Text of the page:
• Queen Victoria’s reign was the longest in
the history of England. She came to the
throne in 1837 and died in 1901.
• Her exemplary way of life and her strict
code of behaviour made her beloved,
especially by the middle classes, who
shared her moral and religious views.
• Britain became the most powerful
country in the world with the largest
empire it had ever existed, ruling a
quarter of the world’s population.
• The number of people living in Britain
more than doubled, causing a huge
demand of food, clothes and housing.
• Factories and machines were built to
meet this demand and new towns grew
up, changing the landscape and the
ways people lived and worked.
• Railways, originally built to transport
goods, meant people could travel easily
around the country for the first time.
VICTORIAN AGEThe quality of life depended on whether you were rich or poor.
• large families
• big, comfortable houses
• children brought up by their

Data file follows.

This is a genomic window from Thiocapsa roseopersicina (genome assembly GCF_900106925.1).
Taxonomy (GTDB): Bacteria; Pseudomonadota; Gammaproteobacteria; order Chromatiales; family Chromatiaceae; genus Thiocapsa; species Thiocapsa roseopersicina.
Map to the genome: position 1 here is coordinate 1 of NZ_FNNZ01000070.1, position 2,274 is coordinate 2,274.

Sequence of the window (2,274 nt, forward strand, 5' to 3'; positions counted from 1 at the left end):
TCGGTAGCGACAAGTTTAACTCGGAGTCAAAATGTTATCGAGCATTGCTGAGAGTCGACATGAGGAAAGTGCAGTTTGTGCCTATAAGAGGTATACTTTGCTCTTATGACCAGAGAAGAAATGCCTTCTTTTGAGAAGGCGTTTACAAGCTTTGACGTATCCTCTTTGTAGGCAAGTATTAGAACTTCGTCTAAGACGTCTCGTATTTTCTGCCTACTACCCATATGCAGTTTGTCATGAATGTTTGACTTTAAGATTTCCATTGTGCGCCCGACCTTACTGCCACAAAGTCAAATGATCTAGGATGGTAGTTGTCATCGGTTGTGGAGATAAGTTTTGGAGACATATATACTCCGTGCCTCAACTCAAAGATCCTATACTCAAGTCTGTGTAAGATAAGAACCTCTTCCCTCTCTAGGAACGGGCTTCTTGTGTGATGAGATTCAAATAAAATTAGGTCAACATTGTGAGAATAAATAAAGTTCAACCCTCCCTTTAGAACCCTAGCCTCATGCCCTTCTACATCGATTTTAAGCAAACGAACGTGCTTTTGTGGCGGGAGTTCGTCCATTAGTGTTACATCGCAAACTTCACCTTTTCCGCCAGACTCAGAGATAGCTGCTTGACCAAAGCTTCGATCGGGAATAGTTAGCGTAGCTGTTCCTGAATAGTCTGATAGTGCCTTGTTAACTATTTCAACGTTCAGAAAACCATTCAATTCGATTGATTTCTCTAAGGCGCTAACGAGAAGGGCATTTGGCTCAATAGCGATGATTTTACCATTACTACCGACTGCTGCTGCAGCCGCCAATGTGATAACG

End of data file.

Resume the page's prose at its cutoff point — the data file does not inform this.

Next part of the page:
• children rarely saw their
parents (1-hour visit in the
nursery each night)
• overcrowded houses
• poverty and disease
• terrible working conditions
• families were separated
• children had to work in
mines, factories, mills, and
as chimney sweepers
CHILDREN (as young as 5) WERE
EMPLOYED FOR 3 SIMPLE REASONS:
1. There were lots of them in
orphanages and they could be
easily replaced if accidents
2. They were cheaper than adults.
3. They were small enough to
crawl under machinery to tie
up broken threads.
THE VICTORIAN NOVEL
• The omniscient narrator provided a comment on the plot and
erected a barrier between right and wrong.
• The setting chosen by most
Victorian novelists was the city,
which was the main symbol of
industrial civilisation and the
expression of anonymous lives and
• The plot was long and often complicated by subplots.
• Retribution and punishment were to be found in the last
chapter, where the whole texture of events, adventures and
incidents had to be explained and justified.
JANE AUSTEN GEORGE ELIOT
EMILY BRONTËCHARLOTTE BRONTË